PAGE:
Adobe After Effects Forum
Compositing linear fire over log footage...
Compositing linear fire over log footage...
by Blase Theodore on Mar 8, 2008 at 2:14:17 am

I'm working with log dpx footage from film scan, and I'm compositing some footage of fire over the top. The fire footage is linear, so it doesn't have the range in the highlights that the log footage does.

I've just been doing a cineon converter effect on the log footage, leaving the fire alone, and then rendering everything out in log. Is there a better way to do this? Possibly working with the fire footage in log, instead of a log/lin lin/log conversion? I'm just concerned that I'm creating an unnecessary bottleneck in the range.

Thanks!
Blase


Re: Compositing linear fire over log footage...
by Darby Edelen on Mar 8, 2008 at 6:00:38 am

[Blase Theodore] "I've just been doing a cineon converter effect on the log footage, leaving the fire alone, and then rendering everything out in log. Is there a better way to do this? Possibly working with the fire footage in log, instead of a log/lin lin/log conversion? I'm just concerned that I'm creating an unnecessary bottleneck in the range."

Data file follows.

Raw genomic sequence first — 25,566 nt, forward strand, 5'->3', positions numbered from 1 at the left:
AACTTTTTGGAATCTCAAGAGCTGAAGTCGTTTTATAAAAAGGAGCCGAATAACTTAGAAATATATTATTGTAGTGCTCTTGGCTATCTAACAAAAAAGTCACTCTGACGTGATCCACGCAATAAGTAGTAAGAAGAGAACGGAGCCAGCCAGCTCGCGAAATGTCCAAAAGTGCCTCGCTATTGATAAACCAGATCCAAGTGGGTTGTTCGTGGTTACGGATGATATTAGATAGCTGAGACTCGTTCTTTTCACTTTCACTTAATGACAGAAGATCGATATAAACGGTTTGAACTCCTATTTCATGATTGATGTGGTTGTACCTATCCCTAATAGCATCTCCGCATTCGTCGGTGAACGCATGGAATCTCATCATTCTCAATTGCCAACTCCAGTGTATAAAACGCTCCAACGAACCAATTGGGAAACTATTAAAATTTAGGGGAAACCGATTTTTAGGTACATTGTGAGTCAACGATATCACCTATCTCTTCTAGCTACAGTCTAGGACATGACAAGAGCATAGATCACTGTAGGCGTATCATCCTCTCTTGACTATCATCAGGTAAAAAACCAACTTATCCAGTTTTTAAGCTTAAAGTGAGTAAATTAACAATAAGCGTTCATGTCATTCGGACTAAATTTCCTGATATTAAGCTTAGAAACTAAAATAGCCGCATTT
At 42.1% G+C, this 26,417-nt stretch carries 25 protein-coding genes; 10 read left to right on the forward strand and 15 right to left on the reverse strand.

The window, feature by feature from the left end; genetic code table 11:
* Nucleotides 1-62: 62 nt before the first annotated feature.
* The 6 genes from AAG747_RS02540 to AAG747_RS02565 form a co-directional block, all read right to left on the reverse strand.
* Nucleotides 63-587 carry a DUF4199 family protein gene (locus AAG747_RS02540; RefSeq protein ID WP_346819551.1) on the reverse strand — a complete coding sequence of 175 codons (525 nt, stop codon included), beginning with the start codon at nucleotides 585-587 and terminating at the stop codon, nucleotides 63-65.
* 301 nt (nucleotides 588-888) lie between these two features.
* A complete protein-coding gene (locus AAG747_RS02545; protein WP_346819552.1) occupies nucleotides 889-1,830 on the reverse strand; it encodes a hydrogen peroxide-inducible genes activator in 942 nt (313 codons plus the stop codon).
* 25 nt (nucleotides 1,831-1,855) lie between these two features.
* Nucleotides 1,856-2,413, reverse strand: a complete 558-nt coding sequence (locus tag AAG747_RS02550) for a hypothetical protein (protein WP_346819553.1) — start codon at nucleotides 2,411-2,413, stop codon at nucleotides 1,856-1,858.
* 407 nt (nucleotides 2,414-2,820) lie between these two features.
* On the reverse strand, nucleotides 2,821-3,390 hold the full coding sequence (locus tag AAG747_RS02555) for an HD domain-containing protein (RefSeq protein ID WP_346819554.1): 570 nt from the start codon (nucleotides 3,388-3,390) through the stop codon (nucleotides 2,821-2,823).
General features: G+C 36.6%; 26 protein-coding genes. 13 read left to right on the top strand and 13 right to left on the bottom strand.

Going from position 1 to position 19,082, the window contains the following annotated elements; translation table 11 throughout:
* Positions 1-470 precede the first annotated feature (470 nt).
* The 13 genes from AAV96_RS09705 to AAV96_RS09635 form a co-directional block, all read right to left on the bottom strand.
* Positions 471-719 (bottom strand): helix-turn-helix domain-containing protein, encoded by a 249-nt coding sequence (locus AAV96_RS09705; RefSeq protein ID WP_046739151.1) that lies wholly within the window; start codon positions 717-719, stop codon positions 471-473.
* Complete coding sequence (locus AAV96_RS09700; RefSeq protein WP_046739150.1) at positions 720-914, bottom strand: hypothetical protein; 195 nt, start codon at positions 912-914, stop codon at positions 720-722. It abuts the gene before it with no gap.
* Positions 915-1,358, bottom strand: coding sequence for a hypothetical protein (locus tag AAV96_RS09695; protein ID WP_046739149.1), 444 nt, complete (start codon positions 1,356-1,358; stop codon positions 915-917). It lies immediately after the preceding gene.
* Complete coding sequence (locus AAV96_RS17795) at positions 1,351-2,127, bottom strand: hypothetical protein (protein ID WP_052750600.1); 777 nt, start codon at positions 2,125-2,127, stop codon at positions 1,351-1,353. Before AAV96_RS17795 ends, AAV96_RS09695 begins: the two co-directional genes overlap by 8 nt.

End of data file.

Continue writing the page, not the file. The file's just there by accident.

In converting your DPX files from log->lin and then back from lin->log you shouldn't be losing any range. However, if your fire footage was not shot in a high-dynamic range format such as Cineon/DPX then it will not have the same dynamic range as your DPX footage.

If you want to see what this looks like at different exposures you can adjust the exposure preview at the bottom of the composition window. You should notice that the highlights in the DPX footage will maintain some brightness as you decrease the exposure, and the fire footage will not (it will appear to grow dull). Assuming you are working in 32bpc, you can try to change this by boosting the highlights of the fire layer into the superwhite range using levels, curves, exposure or another similar 32bpc capable color correction effect. The problem you may have is finding the right level for the highlights in the fire, I would be hesitant to suggest any sure fire way (no pun intended) to achieve the correct 'exposure' for the fire outside of looking at reference footage with fire... The second best option might be to find the brightest source in your DPX footage (is there a candle? a bright light?) and trying to guess at how much brighter (more overexposed) than this element the fire should be.

Use the exposure preview to check your work.

Darby Edelen
Designer
Left Coast Digital
Santa Cruz, CA


Re: Compositing linear fire over log footage...
by Blase Theodore on Mar 8, 2008 at 6:09:13 am

Wow, thanks for your very coherent answer :) That's exactly what I needed to know.







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